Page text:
article of interest

Raphael Allen rcda at
Mon Nov 29 20:04:21 PST 1999

When I read the first post in this thread, I thought to myself, "Yo bloods, haven't we already done this one?!! Don't we have enough pinatas hanging from the ceiling already?" .

But then I felt a little flattered that we'd taken on so many folks who are not so easily taken in. So, more constructively, I might add to Angela's suggestion.

Sometimes, when a presentation seems hard to understand, it's because the idea's paradigm is still in its first or second generation, and thus still in need of folks to organize those commissioned textbooks, coherent research programs, and disciple-training regimens that will make good on the paradigm break that's advertised in early works. Thomas Kuhn made this argument (in The Structure of Scientific Revolutions , [1970] and in subsequent lectures, circa 1980) when he described the great difficulty of converting a "paradigm-break" into an "ascendant paradigm", and then into a "normal", or fully institutionalized, paradigm. He suggests that 'clear' communication of new paradigms comes more easily as the paradigm becomes more "normal" -- which seems somewhat paradoxical, but it's starting to make sense when I think about neoinstitutionalism in the '70's, the "new economic sociology" of the 1990's, or feminist poststructuralism in the '90's.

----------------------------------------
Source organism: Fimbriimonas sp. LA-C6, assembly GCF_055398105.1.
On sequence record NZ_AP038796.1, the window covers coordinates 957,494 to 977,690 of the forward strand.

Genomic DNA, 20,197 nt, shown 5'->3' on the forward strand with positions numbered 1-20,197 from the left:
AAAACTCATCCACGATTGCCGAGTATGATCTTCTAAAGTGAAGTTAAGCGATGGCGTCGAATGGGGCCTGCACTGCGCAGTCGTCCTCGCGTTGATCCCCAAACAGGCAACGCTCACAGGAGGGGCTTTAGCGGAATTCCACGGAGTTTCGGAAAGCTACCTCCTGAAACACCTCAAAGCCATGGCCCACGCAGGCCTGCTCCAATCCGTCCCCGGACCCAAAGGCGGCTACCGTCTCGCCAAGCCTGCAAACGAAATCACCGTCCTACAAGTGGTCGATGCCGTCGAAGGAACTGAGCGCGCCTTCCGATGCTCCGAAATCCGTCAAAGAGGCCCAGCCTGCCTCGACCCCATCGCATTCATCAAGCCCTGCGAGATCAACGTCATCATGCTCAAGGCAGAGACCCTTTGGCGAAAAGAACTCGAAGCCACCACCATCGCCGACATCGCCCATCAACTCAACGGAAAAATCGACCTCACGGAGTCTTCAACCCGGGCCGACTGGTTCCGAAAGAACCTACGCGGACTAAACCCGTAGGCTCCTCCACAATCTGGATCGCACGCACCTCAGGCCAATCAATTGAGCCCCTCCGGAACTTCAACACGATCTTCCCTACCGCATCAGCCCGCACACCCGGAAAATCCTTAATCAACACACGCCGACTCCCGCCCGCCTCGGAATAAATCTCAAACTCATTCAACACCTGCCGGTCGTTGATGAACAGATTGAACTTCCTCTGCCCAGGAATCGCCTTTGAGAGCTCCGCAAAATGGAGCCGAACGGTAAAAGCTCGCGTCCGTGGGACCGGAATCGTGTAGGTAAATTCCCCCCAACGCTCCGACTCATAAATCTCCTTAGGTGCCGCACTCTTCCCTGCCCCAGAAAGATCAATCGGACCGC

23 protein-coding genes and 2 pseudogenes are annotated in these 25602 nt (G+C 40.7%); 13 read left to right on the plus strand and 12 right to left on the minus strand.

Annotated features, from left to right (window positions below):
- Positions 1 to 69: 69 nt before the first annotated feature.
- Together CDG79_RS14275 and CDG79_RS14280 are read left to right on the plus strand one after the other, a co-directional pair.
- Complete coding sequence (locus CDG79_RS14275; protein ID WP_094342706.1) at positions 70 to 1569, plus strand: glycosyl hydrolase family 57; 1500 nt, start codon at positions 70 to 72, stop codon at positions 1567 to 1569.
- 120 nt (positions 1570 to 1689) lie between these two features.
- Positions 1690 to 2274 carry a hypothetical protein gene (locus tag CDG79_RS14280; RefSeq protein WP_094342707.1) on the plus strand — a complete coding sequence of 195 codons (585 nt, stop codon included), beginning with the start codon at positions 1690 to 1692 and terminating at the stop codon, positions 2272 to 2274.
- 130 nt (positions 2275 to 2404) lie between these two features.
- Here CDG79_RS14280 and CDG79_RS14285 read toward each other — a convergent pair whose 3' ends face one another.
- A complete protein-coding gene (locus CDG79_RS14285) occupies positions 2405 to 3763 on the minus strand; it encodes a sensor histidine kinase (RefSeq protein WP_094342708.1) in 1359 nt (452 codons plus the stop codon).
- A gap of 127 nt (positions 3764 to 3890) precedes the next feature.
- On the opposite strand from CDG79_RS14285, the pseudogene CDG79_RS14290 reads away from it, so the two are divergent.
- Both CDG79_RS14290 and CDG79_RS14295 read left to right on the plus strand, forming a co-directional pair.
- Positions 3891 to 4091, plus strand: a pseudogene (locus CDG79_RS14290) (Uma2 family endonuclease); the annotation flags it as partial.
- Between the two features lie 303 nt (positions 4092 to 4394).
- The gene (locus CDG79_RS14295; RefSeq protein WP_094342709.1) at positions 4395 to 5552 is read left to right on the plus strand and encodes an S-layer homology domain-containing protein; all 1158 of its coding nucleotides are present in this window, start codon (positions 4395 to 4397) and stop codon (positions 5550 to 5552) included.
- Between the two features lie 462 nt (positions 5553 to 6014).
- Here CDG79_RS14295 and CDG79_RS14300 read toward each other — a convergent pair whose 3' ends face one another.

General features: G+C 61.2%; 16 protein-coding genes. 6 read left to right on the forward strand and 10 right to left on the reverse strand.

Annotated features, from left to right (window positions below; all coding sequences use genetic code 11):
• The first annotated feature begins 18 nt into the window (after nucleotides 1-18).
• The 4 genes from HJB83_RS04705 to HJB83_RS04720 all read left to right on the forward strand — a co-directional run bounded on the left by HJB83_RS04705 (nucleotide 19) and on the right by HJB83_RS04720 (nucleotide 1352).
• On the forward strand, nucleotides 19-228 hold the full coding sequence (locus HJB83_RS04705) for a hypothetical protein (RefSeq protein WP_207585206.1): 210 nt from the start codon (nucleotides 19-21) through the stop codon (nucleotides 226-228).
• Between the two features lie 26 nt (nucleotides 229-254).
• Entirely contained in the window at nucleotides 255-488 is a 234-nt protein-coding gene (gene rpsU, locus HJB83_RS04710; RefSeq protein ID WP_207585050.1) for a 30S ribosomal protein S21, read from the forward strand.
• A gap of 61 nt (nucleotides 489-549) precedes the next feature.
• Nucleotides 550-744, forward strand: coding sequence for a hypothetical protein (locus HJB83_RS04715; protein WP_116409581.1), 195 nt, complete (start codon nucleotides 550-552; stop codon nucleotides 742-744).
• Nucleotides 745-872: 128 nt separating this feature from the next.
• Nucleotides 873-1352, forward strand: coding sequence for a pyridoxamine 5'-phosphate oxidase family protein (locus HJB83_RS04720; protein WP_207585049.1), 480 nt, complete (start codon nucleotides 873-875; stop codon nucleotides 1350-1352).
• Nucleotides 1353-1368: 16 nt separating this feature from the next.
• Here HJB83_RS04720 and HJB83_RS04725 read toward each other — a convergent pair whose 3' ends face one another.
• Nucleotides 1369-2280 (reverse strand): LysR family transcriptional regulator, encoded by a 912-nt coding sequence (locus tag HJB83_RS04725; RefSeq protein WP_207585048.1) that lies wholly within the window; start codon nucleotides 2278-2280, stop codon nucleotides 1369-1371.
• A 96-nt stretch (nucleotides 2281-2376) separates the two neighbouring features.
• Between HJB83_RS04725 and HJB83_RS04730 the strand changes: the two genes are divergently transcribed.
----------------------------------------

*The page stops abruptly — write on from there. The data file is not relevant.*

How many of the folks on Lingua Franca's list of bad writers are presently regarded as 3rd or 4th generation disciples of the specific paradigm associated with them? Most? Very few? Does the same hold for the good writers?

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